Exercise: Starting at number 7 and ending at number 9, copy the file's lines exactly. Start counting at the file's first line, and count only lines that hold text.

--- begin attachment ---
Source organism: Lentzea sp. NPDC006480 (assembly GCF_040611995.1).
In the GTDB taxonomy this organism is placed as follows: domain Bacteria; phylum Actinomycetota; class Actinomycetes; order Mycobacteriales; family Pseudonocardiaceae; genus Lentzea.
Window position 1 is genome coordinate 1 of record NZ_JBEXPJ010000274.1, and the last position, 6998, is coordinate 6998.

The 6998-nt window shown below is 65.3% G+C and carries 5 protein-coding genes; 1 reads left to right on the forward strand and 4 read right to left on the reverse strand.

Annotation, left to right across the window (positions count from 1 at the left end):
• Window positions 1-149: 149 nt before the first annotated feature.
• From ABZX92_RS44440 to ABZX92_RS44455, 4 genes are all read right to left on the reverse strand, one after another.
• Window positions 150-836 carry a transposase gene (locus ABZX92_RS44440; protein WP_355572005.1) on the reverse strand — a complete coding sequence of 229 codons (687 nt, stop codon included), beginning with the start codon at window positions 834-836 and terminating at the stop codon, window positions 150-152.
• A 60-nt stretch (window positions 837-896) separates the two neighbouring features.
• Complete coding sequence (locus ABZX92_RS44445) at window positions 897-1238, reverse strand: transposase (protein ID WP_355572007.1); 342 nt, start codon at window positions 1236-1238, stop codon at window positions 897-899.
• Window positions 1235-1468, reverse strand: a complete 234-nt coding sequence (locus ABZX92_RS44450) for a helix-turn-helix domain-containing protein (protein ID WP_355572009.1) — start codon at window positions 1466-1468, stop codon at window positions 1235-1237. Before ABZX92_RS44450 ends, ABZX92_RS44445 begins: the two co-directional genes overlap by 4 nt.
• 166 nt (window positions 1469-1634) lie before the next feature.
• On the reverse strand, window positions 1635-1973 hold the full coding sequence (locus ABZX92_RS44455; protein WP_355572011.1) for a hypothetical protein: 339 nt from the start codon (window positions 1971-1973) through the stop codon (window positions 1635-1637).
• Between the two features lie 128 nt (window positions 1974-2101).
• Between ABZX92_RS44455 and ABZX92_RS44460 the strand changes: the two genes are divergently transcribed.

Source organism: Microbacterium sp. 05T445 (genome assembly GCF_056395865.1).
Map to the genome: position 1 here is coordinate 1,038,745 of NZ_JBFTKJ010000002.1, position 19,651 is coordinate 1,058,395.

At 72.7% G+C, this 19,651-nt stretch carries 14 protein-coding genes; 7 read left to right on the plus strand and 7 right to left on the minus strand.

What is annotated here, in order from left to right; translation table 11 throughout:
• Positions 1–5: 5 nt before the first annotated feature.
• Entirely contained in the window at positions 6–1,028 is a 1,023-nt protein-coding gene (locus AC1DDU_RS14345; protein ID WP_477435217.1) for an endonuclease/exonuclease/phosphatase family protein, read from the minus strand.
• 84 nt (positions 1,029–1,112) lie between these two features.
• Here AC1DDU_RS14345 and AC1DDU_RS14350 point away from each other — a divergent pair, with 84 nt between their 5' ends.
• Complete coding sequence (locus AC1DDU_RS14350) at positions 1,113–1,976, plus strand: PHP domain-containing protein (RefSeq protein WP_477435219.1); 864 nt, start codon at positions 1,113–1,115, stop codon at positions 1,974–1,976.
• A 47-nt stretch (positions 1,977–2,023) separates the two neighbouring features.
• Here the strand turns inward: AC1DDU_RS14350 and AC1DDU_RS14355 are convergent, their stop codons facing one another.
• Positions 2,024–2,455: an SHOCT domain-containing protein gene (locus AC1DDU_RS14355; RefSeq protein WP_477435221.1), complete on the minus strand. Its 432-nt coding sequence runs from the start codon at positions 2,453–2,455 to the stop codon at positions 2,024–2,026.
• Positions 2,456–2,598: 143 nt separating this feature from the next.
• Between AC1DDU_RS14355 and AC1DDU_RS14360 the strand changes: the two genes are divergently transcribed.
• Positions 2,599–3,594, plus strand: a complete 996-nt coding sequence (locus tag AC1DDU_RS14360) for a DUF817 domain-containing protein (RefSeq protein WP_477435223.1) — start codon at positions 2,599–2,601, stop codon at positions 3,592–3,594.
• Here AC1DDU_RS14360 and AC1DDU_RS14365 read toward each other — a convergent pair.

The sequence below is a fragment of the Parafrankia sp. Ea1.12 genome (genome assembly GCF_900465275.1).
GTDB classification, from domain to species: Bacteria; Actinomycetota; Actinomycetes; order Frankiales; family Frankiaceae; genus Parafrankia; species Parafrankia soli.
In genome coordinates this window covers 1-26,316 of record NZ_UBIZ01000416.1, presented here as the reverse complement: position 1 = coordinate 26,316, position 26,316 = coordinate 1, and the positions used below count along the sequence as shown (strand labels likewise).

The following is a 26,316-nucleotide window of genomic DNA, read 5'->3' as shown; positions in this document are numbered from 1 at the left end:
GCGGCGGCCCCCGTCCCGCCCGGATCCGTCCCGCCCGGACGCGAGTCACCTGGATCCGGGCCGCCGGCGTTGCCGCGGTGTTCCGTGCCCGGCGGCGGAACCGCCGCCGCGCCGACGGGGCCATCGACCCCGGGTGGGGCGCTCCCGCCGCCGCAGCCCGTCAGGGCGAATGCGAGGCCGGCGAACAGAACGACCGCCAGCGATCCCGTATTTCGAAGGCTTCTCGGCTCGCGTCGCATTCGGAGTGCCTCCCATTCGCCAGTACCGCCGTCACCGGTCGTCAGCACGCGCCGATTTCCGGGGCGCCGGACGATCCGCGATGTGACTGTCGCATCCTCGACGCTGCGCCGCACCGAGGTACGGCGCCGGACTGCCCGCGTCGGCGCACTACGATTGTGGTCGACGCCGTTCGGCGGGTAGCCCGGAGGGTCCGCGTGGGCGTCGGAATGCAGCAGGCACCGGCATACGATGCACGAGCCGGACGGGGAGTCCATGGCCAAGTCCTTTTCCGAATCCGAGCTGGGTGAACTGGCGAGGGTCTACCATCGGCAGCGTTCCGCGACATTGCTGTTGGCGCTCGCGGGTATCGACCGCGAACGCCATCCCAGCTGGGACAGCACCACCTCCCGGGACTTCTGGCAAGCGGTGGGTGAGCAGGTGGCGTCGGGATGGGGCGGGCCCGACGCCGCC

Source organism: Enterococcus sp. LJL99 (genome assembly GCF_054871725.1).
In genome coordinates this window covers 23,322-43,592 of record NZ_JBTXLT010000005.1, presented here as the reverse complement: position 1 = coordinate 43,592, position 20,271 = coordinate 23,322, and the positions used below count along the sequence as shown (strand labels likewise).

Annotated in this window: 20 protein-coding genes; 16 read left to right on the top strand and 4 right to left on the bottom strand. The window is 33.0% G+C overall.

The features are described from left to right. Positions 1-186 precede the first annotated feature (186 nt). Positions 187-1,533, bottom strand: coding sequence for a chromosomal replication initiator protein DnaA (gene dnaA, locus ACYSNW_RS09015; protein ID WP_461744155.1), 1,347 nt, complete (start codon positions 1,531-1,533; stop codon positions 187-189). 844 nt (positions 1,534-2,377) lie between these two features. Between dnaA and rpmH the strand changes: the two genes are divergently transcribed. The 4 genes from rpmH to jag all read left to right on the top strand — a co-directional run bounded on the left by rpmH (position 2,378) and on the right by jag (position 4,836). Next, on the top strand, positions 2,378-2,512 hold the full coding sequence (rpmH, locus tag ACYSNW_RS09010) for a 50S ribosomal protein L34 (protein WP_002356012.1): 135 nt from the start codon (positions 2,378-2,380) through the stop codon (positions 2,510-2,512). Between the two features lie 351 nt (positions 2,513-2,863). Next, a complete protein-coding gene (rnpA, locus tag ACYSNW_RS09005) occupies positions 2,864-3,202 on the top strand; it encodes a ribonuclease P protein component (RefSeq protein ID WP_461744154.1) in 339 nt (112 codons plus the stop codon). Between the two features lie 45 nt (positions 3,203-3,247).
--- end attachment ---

• From ABZX92_RS44440 to ABZX92_RS44455, 4 genes are all read right to left on the reverse strand, one after another.
• Window positions 150-836 carry a transposase gene (locus ABZX92_RS44440; protein WP_355572005.1) on the reverse strand — a complete coding sequence of 229 codons (687 nt, stop codon included), beginning with the start codon at window positions 834-836 and terminating at the stop codon, window positions 150-152.
• A 60-nt stretch (window positions 837-896) separates the two neighbouring features.